Charlotte Crosby criticised for weaning baby daughter 'too early'

Last modified on Wednesday 5 April 2023

The TV personality was mum-shamed after telling fans she's chosen to start giving her baby pureed food before the recommended age of 6 months

With lots of advice available, it can be difficult for parents to know when the right time to start weaning their baby is.

Some parents choose to wait until 6 months – which is the recommended age the NHS says babies should be weaned at – however other parents are led by brands which sell pureed food for babies age 4 months plus.

And now, former Geordie Shore star Charlotte Crosby has faced backlash after admitting she started weaning her baby daughter at 4.5 months old.


Responding to a question from one of her fans, asking Charlotte why she's weaning before 6 months, the 32 year old took to her Instagram story to explain why she had started weaning baby Alba 'early'

She pointed out the food she was giving – an Ella's Kitchen mango purée pouch – states on the packaging it's suitable for babies 4 months and above.

Baby weaning

'I was so excited to give it a try'

Posting a snap of her little one being fed an Ella's Kitchen pouch, she explained: 'So a number of reasons but the main one being that I was so excited to give it a try so when I saw that Ella’s pouches have suitable from 4 months, I dived straight in.

'My mam also said we should.

'We started Alba around 4.5 months. There’s lots of foods that should be totally avoided before 6 months so we just made sure we stayed clear from them ones.

'A wonderful world of messiness'

'And off we went into the wonderful world of messiness.'

Charlotte went on to explain: 'After a month and a bit I started giving her things to hold and eat herself like banana, avocado, toast, carrots, yorky pud.

'Because she’s done over a month now of getting used to different tastes and thicker consistencies and swallowing them I feel much more confident when she’s having more solidly baby led things.'

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However, not everyone agreed with Charlotte's choice to start weaning her baby before the 6 month mark.

One critic said: 'Why are people like Charlotte so eager to put their children at risk. Its really not hard to do research to see the risks of early weaning.'

Another remarked: 'Anything before 4 months should only be done on advice from health care professionals. Its recommended 6 months for a reason but people like Charlotte always think they know better than professionals.'

On the other hand, others defended Charlotte's decision, with one writing: 'She probably did ask a professional. She's a brilliant parent.'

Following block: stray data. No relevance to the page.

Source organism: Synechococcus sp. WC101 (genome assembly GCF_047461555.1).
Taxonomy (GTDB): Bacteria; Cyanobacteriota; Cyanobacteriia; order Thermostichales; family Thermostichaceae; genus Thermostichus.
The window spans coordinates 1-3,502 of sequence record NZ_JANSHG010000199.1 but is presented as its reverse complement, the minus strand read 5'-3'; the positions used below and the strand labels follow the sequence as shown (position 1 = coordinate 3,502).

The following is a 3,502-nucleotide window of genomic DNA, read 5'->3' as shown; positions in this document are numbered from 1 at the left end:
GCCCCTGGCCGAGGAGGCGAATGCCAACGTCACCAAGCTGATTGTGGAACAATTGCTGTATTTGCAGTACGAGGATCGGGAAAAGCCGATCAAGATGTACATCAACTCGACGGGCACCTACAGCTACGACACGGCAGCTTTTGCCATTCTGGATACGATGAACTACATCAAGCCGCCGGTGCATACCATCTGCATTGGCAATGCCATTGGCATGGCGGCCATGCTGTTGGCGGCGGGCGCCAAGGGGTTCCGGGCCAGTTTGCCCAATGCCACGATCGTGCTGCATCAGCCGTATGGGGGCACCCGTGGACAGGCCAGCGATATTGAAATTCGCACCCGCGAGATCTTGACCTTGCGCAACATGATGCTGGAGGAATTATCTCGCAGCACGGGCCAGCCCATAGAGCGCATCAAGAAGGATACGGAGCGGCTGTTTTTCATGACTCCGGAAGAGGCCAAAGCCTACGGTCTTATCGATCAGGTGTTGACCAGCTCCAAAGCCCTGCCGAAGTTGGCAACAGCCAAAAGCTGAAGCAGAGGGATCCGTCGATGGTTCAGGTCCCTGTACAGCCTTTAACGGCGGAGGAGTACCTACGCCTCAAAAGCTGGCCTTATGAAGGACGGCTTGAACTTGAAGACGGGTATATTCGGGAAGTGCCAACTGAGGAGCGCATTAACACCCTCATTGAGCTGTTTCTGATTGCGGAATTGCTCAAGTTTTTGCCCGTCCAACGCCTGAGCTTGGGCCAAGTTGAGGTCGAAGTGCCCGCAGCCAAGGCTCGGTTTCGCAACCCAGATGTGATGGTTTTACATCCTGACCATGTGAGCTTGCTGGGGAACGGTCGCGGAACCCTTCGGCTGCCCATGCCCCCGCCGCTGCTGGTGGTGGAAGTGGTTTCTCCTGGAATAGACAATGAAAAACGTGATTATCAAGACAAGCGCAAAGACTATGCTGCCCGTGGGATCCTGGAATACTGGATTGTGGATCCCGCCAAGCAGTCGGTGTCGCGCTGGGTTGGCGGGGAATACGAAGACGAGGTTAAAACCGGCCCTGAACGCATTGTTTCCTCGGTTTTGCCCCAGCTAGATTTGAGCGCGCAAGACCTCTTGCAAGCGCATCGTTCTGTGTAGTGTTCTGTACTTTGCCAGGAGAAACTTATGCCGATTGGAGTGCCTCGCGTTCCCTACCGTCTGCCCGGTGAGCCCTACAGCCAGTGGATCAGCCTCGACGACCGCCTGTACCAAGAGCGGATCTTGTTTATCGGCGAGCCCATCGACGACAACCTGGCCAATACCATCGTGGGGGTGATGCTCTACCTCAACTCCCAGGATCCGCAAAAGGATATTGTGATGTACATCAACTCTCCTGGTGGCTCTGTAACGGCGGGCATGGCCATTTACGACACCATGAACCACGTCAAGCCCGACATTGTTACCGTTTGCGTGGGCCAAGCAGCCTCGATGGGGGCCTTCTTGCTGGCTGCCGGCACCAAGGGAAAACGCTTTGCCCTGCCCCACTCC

'You should wait until your baby is around 6 months old'

According to the NHS website, 'you should wait until your baby is around 6 months old' before introducing your baby to solid foods.

The website advises: 'this gives them time to develop properly, so they can cope with solid food.'

It also goes on to explain that breast milk or first infant formula 'provides the energy and nutrients needed' until your little one reaches 6 months, and that breastfeeding women 'should consider taking a daily vitamin D supplement.'

It explains other reasons for waiting 6 months before weaning include giving babies time to develop 'so they can cope fully with solid foods,' that babies will be 'more able to feed themselves' by then, and that they will find it easier to move food around their mouths, chew and swallow.

Why is there conflicting advice?

The NHS urges parents to wean from 6 months, yet manufacturers sell foods for babies aged just 4 months.

Tracey Stone, Netmums resident health visitor said: 'What can be very confusing to parents is that marketing regulations allow baby foods to be advertised from 4 months of age, which is contradictory to health guidance given in the UK of weaning from 6 months.

'Global and national public health guidance continues to recommend exclusive breastfeeding or infant formula for the first 6 months of life.

'A report on fruit and vegetable based purées in pouches for infants and young children by First Steps Nutrition Trust (2018) states that the European Food Safety Authority is reviewing these regulations and labelling regulations may change to eliminate the confusion this causes.'

'Some brands already changing the labels'

'Some brands are already moving to labelling foods as for use from 6 months onwards to support to the advice for safe weaning from 6 months of age by health professionals, but not all,' adds Tracey.

'When babies approach approximately 6 months of age their energy and nutritional needs become greater than what is provided by breast or artificial milks.

'Their digestive systems are now mature enough to manage with things other than milk. Moving in the wonderful world of weaning needs to start around this age to meet these additional requirements, with their bodies now able to cope.'

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